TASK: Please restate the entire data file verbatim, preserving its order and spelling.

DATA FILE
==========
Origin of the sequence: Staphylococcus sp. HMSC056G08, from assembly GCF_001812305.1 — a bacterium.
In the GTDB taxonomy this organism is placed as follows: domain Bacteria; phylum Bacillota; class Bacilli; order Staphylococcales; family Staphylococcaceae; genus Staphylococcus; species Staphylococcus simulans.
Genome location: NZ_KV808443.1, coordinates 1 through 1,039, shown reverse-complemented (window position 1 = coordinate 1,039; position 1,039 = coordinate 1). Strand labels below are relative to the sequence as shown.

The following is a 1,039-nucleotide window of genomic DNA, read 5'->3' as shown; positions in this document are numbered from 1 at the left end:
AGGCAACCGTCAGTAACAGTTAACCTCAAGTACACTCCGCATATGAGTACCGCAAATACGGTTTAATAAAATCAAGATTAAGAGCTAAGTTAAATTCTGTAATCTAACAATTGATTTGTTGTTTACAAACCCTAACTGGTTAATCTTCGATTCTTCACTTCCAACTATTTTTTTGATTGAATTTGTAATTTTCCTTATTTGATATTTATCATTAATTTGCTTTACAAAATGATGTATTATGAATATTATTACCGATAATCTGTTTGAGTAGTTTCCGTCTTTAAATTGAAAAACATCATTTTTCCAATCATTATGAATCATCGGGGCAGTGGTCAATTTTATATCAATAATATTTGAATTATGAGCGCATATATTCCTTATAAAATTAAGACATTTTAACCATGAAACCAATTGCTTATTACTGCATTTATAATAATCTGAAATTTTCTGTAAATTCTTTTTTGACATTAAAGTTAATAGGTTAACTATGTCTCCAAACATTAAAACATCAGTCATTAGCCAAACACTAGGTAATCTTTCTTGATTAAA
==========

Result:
Origin of the sequence: Staphylococcus sp. HMSC056G08, from assembly GCF_001812305.1 — a bacterium.
In the GTDB taxonomy this organism is placed as follows: domain Bacteria; phylum Bacillota; class Bacilli; order Staphylococcales; family Staphylococcaceae; genus Staphylococcus; species Staphylococcus simulans.
Genome location: NZ_KV808443.1, coordinates 1 through 1,039, shown reverse-complemented (window position 1 = coordinate 1,039; position 1,039 = coordinate 1). Strand labels below are relative to the sequence as shown.

The following is a 1,039-nucleotide window of genomic DNA, read 5'->3' as shown; positions in this document are numbered from 1 at the left end:
AGGCAACCGTCAGTAACAGTTAACCTCAAGTACACTCCGCATATGAGTACCGCAAATACGGTTTAATAAAATCAAGATTAAGAGCTAAGTTAAATTCTGTAATCTAACAATTGATTTGTTGTTTACAAACCCTAACTGGTTAATCTTCGATTCTTCACTTCCAACTATTTTTTTGATTGAATTTGTAATTTTCCTTATTTGATATTTATCATTAATTTGCTTTACAAAATGATGTATTATGAATATTATTACCGATAATCTGTTTGAGTAGTTTCCGTCTTTAAATTGAAAAACATCATTTTTCCAATCATTATGAATCATCGGGGCAGTGGTCAATTTTATATCAATAATATTTGAATTATGAGCGCATATATTCCTTATAAAATTAAGACATTTTAACCATGAAACCAATTGCTTATTACTGCATTTATAATAATCTGAAATTTTCTGTAAATTCTTTTTTGACATTAAAGTTAATAGGTTAACTATGTCTCCAAACATTAAAACATCAGTCATTAGCCAAACACTAGGTAATCTTTCTTGATTAAA